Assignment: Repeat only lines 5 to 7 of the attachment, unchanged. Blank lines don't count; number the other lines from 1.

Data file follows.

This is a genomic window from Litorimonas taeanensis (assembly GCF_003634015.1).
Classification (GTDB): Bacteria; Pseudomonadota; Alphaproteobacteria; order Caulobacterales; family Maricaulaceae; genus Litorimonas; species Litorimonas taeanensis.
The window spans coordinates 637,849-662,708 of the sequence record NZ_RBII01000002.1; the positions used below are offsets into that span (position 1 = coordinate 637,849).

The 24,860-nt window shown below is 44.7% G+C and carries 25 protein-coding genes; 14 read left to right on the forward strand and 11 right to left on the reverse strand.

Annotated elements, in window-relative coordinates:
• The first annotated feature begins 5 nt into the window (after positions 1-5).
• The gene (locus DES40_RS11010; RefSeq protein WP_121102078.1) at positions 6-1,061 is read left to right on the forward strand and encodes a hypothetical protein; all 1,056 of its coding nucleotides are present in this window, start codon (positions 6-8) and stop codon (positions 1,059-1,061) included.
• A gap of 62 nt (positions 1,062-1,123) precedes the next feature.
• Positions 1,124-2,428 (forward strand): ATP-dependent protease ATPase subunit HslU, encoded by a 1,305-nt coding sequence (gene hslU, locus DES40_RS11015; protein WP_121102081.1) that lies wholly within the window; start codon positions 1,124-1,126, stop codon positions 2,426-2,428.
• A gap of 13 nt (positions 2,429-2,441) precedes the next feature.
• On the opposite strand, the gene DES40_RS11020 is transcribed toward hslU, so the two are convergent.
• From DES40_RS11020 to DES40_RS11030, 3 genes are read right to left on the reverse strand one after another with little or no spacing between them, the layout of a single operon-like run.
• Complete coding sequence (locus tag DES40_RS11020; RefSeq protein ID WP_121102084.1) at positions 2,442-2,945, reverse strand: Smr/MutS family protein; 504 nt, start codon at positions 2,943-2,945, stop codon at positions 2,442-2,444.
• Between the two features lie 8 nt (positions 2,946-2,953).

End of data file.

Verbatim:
Annotated elements, in window-relative coordinates:
• The first annotated feature begins 5 nt into the window (after positions 1-5).
• The gene (locus DES40_RS11010; RefSeq protein WP_121102078.1) at positions 6-1,061 is read left to right on the forward strand and encodes a hypothetical protein; all 1,056 of its coding nucleotides are present in this window, start codon (positions 6-8) and stop codon (positions 1,059-1,061) included.